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Scientific Spotlight: Your Body's Energy Transportation System

Scientific Spotlight: Your Body's Energy Transportation System

Say you need to get a bunch of your friends—more than a quintillion of them, in fact—from one place to another to do an important job. Naturally, you’re going to need a creative way to get them there. Would you use a plane, train, or car? Maybe you’d need all of the above! This is exactly what the respiratory system does: it gets oxygen from the air, through the body, and all the way to the tissues to help the cells make energy from the food you eat. Then it needs to send the cells’ waste—carbon dioxide—out of the body. We call this process gas exchange. Fortunately, it gets a hand from your circulatory system and several clever modes of transportation to get the job done.

The trip begins when you breathe air in through your nose or mouth, also called inspiration or inhalation. Next, the air travels down your trachea (say it like this: “TRAY-kee-uh”) to pathways in your lungs.

 

Think of these like runways that a fleet of planes are constantly landing on, bringing loads of oxygen passengers to their gates. These runways get smaller and smaller, starting with the two large bronchi (“BRONK-eye”), then branching off into thinner bronchioles (“bronk-EE-olz”), and finally arriving at small pockets called alveoli (“al-VEE-o-lie”). *(These are not to be confused with ravioli, those are small pockets of pasta filled with cheese....)

It’s hard to believe, but we all have millions of alveoli in our lungs, and these are the airport gates where all that oxygen you breathed in ends up, waiting to be picked up for the next part of its journey.

Running right next to your alveoli are the capillaries (small blood vessels) of your circulatory system, like a network of highways that can take passengers out to the most remote destinations of your body. The oxygen gets to the highway by diffusion: molecules like oxygen move from a really concentrated (packed with molecules)area to a less concentrated area, like a crowd at an airport dispersing as people go to their cars. With only a thin barrier separating the two, the crowd of oxygen easily moves from the lungs into the less packed area, the capillaries.

Here, the oxygen needs a quick way to get to its final destination: your tissues. Oxygen does what you or I would do—it catches a ride!
 
Oxygen uses hemoglobin (“HEE-mo-glow-bin”), a molecule within your red blood cells, like a bus. The hemoglobin bus has only a certain number of seats available—it can take up to four passengers on its trip to the tissues. It also contains iron, which binds the oxygen like a seatbelt, keeping it on board the red blood cell.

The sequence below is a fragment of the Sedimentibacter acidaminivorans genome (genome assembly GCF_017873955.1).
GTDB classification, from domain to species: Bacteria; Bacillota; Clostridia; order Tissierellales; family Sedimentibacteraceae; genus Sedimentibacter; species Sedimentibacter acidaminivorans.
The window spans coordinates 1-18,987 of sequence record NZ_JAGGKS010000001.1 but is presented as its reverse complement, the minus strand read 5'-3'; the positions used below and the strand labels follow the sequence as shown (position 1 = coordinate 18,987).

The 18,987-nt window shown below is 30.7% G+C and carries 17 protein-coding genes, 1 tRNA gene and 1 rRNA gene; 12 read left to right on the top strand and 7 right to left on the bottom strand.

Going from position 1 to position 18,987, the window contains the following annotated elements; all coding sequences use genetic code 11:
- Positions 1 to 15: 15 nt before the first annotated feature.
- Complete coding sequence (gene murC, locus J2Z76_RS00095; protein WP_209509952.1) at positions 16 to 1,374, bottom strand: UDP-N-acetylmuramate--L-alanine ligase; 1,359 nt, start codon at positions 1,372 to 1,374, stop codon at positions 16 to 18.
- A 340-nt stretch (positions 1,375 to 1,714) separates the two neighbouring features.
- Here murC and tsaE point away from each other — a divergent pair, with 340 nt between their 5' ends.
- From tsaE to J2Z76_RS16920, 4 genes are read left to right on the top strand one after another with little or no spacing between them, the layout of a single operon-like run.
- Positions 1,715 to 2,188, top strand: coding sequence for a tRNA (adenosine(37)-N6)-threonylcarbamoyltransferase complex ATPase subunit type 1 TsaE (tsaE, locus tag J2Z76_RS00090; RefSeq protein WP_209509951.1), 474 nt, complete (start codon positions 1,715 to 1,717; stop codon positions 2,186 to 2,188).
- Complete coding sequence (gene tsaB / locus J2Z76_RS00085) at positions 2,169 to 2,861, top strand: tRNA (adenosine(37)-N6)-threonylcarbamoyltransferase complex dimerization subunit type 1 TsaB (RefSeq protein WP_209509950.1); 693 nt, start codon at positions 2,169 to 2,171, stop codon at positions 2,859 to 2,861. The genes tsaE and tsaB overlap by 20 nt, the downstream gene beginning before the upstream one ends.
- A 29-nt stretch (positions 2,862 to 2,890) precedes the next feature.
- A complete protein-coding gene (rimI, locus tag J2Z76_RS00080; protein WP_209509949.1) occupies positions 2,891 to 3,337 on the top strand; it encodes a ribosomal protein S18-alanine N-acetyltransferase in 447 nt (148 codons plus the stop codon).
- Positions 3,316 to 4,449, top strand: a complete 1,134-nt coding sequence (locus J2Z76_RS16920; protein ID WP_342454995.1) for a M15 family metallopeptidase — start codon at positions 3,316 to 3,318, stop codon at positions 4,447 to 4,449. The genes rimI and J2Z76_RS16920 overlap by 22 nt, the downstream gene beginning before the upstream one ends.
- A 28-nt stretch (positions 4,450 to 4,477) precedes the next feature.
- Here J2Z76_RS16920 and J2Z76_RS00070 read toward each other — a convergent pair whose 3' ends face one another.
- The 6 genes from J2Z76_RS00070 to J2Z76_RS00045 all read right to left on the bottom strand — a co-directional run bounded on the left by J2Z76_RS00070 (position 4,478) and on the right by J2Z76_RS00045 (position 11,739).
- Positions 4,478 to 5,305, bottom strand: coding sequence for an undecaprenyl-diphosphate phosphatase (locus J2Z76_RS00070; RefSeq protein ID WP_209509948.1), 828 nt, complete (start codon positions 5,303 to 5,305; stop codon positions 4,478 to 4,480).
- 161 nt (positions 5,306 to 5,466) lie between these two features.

Hemoglobin has an incredible quality called cooperative binding—which means that once one oxygen has hopped on board, it makes it easier for the next one to join. It does this by changing the shape of hemoglobin—just a little—which allows the next “seat” to become available—so another oxygen gets on, making it easier for a third oxygen to get on in a similar manner. Finally, all four seats are filled as the red blood cell makes its way to your tissues.

Meanwhile, your cells are using up oxygen and creating carbon dioxide waste, which needs to be released from the body. When red blood cells travel through your tissues, various conditions, like temperature and acidity, work like exit signs to tell the oxygen molecules that it’s time to start hopping off the hemoglobin bus. Just like when they boarded, as each oxygen molecule leaves, the next one is more likely to get off until all four oxygens have left the hemoglobin. The empty seats make room for carbon dioxide to enter—and just like the oxygen, as one gets on, it makes room in the next seat.

 

Finally, your red blood cells take the highway back through your lungs. Once they arrive, oxygen catches the hemoglobin bus again, which causes carbon dioxide to hop off. Because the carbon dioxide is crowded into the capillaries (highly concentrated), it quickly moves into the less-crowded alveoli of the lungs through diffusion. At that point, it’s back in the airport and ready to take flight by being expelled—back through the bronchioles, the bronchi, and your trachea—through your nose or mouth when you breathe out (also called expiration or exhalation).

 

Of course, this whole process happens over and over again, thousands of times a day—that’s one busy airport! It’s too bad none of those oxygen molecules picked up a souvenir for you at the gift shop.

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